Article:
In taking care of sick patients, clinicians have two goals: treating the disease and treating the symptoms. In the case of an infection or a chronic illness, accomplishing this dual purpose is relatively straightforward. But what about when the symptom is something more complicated than pain or nausea? Some genetic disorders carry the consequence of short height, a condition that may have more serious social effects than medical. But clinicians are nevertheless finding new ways to “treat” short height, helping children approach, if not fully reach, the size of their peers.
One genetic syndrome that carries the symptom of short stature is Turner syndrome, the result of a missing or incomplete X chromosome that occurs in 1 in 2,000 female births. In addition to some physical and reproductive abnormalities, Turner patients grow to an average of about 4-foot-7, several inches below the typical height for an adult female. Since 1996, the FDA has approved the use of growth hormone to help Turner patients achieve a closer-to-normal height, and the treatment, while very expensive, has achieved some success. But a new study finds that a second hormone, once thought to stunt growth rather than promote it, might be a useful additive in the treatment of short stature.
Estrogen is prescribed for a variety of medical uses, such as birth control, hormone replacement during menopause, but also as a suppressor of growth in teenage girls. However, the doses of estrogen given via pills or patches are much higher than what the body normally releases into the bloodstream. Some clinicians, including Robert Rosenfield, professor emeritus of adult and pediatric endocrinology, believe that these lower doses of estrogen may actually promote growth, particularly in Turner girls who have a deficiency of the hormone. But many doctors have shied away from giving Turner girls estrogen, he said.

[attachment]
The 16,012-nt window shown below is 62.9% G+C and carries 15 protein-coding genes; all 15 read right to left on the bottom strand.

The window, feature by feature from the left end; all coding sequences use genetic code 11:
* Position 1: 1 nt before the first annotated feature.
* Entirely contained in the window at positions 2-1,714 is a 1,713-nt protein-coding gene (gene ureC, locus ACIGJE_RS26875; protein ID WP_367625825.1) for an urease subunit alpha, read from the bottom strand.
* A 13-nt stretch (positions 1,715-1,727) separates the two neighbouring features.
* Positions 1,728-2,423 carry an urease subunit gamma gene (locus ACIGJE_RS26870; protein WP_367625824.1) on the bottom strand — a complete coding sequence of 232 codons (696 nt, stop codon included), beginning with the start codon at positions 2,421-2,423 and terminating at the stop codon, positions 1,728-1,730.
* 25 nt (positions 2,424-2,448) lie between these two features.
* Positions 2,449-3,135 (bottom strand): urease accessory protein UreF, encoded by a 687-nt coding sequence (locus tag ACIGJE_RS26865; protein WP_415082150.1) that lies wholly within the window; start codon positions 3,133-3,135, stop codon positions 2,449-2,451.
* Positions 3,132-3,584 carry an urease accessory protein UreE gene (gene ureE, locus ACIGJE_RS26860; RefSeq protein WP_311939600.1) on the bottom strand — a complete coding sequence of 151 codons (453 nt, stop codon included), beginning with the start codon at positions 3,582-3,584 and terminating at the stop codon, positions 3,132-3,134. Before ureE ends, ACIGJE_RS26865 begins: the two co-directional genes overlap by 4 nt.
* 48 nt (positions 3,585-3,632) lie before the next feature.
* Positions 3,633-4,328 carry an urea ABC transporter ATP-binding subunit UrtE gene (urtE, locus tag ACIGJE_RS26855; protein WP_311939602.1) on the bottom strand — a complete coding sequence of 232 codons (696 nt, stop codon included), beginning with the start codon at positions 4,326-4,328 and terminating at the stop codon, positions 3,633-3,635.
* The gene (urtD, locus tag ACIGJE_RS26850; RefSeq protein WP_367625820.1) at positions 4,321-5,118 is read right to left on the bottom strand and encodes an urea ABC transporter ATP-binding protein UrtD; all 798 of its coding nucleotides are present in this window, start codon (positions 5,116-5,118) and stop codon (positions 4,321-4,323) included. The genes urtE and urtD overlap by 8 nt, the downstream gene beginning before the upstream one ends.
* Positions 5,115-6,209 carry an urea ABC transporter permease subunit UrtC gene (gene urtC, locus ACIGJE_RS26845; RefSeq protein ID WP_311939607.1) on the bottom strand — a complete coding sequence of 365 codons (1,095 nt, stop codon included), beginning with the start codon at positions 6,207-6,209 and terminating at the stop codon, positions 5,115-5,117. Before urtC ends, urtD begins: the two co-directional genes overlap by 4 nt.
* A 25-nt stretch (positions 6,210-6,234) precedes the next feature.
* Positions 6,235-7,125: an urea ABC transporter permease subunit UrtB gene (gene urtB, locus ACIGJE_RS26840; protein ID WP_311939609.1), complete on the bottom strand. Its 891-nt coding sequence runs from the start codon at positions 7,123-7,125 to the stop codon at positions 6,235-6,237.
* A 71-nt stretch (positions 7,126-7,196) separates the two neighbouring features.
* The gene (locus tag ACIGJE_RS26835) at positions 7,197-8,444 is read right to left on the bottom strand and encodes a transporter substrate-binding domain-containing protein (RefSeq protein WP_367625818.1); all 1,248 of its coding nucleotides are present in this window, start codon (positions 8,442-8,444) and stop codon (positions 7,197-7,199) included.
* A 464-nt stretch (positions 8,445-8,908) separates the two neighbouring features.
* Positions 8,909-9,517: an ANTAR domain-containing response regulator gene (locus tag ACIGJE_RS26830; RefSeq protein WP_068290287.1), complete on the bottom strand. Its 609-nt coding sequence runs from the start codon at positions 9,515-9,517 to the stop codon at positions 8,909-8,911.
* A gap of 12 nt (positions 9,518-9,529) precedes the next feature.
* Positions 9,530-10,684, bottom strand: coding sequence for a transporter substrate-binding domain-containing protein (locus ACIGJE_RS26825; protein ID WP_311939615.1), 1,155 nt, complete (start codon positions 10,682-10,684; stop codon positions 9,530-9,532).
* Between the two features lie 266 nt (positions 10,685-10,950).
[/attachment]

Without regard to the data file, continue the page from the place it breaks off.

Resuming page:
“It’s obvious that normal girls have a growth spurt, and it turns out to be due to estrogen,” Rosenfield said. “But because of this long history of estrogen being seen as a growth inhibitor, people have delayed given estrogen in Turner syndrome until girls were maybe 14 or 15 years old because they didn’t want to rob girls of the growth-promoting benefits of hormone treatment.”
That theory was put to the test in a long-running and controversial study published last week in the New England Journal of Medicine. Nearly 150 girls with Turner syndrome were divided into different height-treatment groups: growth hormone alone, estrogen alone, growth hormone and estrogen, or placebo (this fourth group created some of the controversy, as the girls were not aware that they were receiving no treatment). The treatments were started when the girls were as young as 5 years old until their growth slowed in their teens, signaling that they had reached their adult height.